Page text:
A crucial factor in the energy transition drive to meet net-zero targets is ensuring the right infrastructure is in place to support major renewable projects.
Offshore wind developments in particular need an Operations & Maintenance (O&M) facility at which to base their vessels and staff.
Many more of these O&M bases need to be constructed over the next 10 years to adequately support the expected major expansion of offshore wind.
So far the trend has been the installation of the developer’s pontoons in an existing harbour and the development of offices and storage buildings around the existing quayside facilities.
However, there are key issues that ports and developers need to consider when agreeing contractual terms.
1. Exclusivity of use
Is the developer to be given exclusive possession of water areas? If so, can the harbour grant such rights? The harbour’s legislation may not permit such rights and bear in mind that a harbour can only grant rights which the legislation permits – any rights which contravene the legislation are “void” and therefore unenforceable (and therefore unbankable).
2. Harbour charges
Is the developer to pay as per the harbour published tariff or is to get a “special deal” (if that is permitted by the legislation) for volume? Does any special deal cover all varieties of charge e.g. goods, vessel, passenger, conservancy and pilotage dues? Is there an agreed mechanism for review of any special deal?
Is the harbour obliged to dredge to accommodate the developer’s fleet? If so, has a dredging depth and plan been agreed? How often does the harbour require to dredge? If the harbour defaults or the developer needs “extra dredging”, can the developer carry out dredging himself? Most legislation prohibits dredging by anyone other than the harbour or its licensee, therefore the development may need a dredging licence from the harbour. As well, the developer would need to be able to use the harbour’s statutory dredging licence as well as its licence from Crown Estate to dredge parts of the harbour bed owned by Crown Estate and to deposit at the Crown Estate deposit site.
4. Developer’s works
The developer may need a “works licence” issued by the harbour under its legislation to permit the installation of pontoons, linkspans, nav lights, cranes etc.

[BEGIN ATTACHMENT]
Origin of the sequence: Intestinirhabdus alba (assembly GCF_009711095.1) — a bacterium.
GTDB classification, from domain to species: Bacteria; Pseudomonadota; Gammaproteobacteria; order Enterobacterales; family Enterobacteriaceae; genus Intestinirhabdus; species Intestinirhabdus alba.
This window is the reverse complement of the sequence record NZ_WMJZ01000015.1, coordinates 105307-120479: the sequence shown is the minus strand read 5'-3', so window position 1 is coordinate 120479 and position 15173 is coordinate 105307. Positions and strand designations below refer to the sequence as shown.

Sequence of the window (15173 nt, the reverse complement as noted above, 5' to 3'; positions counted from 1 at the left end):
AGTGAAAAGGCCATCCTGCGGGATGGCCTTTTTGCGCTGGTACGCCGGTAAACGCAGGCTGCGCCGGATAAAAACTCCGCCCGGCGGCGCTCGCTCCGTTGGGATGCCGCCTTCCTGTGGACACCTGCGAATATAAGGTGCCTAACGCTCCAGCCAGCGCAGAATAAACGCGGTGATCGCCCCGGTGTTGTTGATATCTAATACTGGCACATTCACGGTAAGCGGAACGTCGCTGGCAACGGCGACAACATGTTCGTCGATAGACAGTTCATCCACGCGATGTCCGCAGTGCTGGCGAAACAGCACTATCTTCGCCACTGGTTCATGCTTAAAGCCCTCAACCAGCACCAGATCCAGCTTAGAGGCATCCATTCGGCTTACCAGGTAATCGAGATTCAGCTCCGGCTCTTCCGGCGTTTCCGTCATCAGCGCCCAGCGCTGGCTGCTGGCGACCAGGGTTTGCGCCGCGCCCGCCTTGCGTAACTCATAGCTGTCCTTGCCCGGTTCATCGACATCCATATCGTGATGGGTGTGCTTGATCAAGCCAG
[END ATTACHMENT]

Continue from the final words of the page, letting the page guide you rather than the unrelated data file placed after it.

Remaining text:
5. Quay loadings
The developer will want to agree a level of loading which they can impose on existing quays without being liable for damage. The harbour will want the developer to accept that if that loading limit is exceeded, the developer will be liable for damage arising.
6. Water and electricity supply
Will the harbour supply water and electricity to the developer and if so what are the arrangement for charges and review of charges. And what is the liability of the harbour for failure to supply?
7. Maintenance of existing infrastructure such as quays and breakwaters
The developer will want the harbour to retain repair liability and for the developer to be able to “step in” and repair if the harbour defaults – and then deduct the costs from rent if necessary.
Is pilotage compulsory for certain classes of vessel and will this affect the developer’s fleet? Time really is money with windfarms – does the harbour have an adequately manned pilotage service so that expensive delays in vessel movements can be avoided?
9. Developer’s rights
It is best to agree early what rights the developer will have re parking, installation of fuel tanks, road access, water access and fencing and security.
While all parties wish to see strategic investment and expansion of ports and harbours infrastructure to accommodate major renewables development like offshore wind, these are just some of the items which need to be taken into consideration to futureproof such projects and avoid costly disputes and delays.
If you need specialist legal insight into this complex and fast-changing area, please get in touch to take advantage of Shepherd and Wedderburn’s market-leading expertise in Clean Energy and Real Estate projects.